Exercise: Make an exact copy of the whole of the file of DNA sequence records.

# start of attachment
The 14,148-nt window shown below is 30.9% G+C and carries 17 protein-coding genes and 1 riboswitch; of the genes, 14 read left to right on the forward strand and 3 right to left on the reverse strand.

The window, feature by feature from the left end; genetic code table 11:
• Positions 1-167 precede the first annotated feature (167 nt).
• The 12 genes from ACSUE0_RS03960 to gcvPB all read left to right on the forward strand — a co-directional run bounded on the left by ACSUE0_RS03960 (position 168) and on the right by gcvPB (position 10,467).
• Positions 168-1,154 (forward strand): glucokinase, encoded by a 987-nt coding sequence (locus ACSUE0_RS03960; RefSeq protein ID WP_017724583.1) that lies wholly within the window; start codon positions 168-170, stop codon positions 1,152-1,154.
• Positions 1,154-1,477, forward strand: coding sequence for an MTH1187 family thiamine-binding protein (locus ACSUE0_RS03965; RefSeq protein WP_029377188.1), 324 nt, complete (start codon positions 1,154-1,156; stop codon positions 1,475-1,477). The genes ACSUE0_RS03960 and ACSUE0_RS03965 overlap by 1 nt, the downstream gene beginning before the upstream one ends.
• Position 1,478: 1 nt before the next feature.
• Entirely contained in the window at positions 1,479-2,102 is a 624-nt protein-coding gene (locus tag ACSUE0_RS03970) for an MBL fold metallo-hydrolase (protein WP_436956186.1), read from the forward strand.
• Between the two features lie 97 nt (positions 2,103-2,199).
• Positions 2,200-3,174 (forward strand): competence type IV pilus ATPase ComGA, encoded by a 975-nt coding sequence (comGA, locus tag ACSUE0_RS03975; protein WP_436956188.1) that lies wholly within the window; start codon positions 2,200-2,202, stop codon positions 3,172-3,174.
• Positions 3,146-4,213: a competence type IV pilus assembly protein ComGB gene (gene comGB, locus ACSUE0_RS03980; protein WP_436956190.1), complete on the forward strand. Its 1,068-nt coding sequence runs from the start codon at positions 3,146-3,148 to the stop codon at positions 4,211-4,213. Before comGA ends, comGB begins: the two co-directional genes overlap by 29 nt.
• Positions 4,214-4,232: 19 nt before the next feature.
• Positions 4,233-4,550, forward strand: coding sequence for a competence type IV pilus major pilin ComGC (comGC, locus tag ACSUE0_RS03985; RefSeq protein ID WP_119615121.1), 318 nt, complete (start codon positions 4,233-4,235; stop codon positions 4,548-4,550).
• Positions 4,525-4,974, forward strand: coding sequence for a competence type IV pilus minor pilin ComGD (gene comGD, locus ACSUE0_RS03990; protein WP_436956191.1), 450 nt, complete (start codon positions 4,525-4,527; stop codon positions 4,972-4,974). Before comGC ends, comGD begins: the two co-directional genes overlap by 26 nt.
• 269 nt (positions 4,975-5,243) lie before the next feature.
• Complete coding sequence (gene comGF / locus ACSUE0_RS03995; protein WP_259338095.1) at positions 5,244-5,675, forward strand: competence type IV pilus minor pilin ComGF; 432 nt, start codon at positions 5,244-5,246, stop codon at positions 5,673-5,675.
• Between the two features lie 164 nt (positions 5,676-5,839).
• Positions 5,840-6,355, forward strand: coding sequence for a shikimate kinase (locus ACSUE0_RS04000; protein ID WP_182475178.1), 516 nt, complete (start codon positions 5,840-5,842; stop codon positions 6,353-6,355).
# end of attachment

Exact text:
The 14,148-nt window shown below is 30.9% G+C and carries 17 protein-coding genes and 1 riboswitch; of the genes, 14 read left to right on the forward strand and 3 right to left on the reverse strand.

The window, feature by feature from the left end; genetic code table 11:
• Positions 1-167 precede the first annotated feature (167 nt).
• The 12 genes from ACSUE0_RS03960 to gcvPB all read left to right on the forward strand — a co-directional run bounded on the left by ACSUE0_RS03960 (position 168) and on the right by gcvPB (position 10,467).
• Positions 168-1,154 (forward strand): glucokinase, encoded by a 987-nt coding sequence (locus ACSUE0_RS03960; RefSeq protein ID WP_017724583.1) that lies wholly within the window; start codon positions 168-170, stop codon positions 1,152-1,154.
• Positions 1,154-1,477, forward strand: coding sequence for an MTH1187 family thiamine-binding protein (locus ACSUE0_RS03965; RefSeq protein WP_029377188.1), 324 nt, complete (start codon positions 1,154-1,156; stop codon positions 1,475-1,477). The genes ACSUE0_RS03960 and ACSUE0_RS03965 overlap by 1 nt, the downstream gene beginning before the upstream one ends.
• Position 1,478: 1 nt before the next feature.
• Entirely contained in the window at positions 1,479-2,102 is a 624-nt protein-coding gene (locus tag ACSUE0_RS03970) for an MBL fold metallo-hydrolase (protein WP_436956186.1), read from the forward strand.
• Between the two features lie 97 nt (positions 2,103-2,199).
• Positions 2,200-3,174 (forward strand): competence type IV pilus ATPase ComGA, encoded by a 975-nt coding sequence (comGA, locus tag ACSUE0_RS03975; protein WP_436956188.1) that lies wholly within the window; start codon positions 2,200-2,202, stop codon positions 3,172-3,174.
• Positions 3,146-4,213: a competence type IV pilus assembly protein ComGB gene (gene comGB, locus ACSUE0_RS03980; protein WP_436956190.1), complete on the forward strand. Its 1,068-nt coding sequence runs from the start codon at positions 3,146-3,148 to the stop codon at positions 4,211-4,213. Before comGA ends, comGB begins: the two co-directional genes overlap by 29 nt.
• Positions 4,214-4,232: 19 nt before the next feature.
• Positions 4,233-4,550, forward strand: coding sequence for a competence type IV pilus major pilin ComGC (comGC, locus tag ACSUE0_RS03985; RefSeq protein ID WP_119615121.1), 318 nt, complete (start codon positions 4,233-4,235; stop codon positions 4,548-4,550).
• Positions 4,525-4,974, forward strand: coding sequence for a competence type IV pilus minor pilin ComGD (gene comGD, locus ACSUE0_RS03990; protein WP_436956191.1), 450 nt, complete (start codon positions 4,525-4,527; stop codon positions 4,972-4,974). Before comGC ends, comGD begins: the two co-directional genes overlap by 26 nt.
• 269 nt (positions 4,975-5,243) lie before the next feature.
• Complete coding sequence (gene comGF / locus ACSUE0_RS03995; protein WP_259338095.1) at positions 5,244-5,675, forward strand: competence type IV pilus minor pilin ComGF; 432 nt, start codon at positions 5,244-5,246, stop codon at positions 5,673-5,675.
• Between the two features lie 164 nt (positions 5,676-5,839).
• Positions 5,840-6,355, forward strand: coding sequence for a shikimate kinase (locus ACSUE0_RS04000; protein ID WP_182475178.1), 516 nt, complete (start codon positions 5,840-5,842; stop codon positions 6,353-6,355).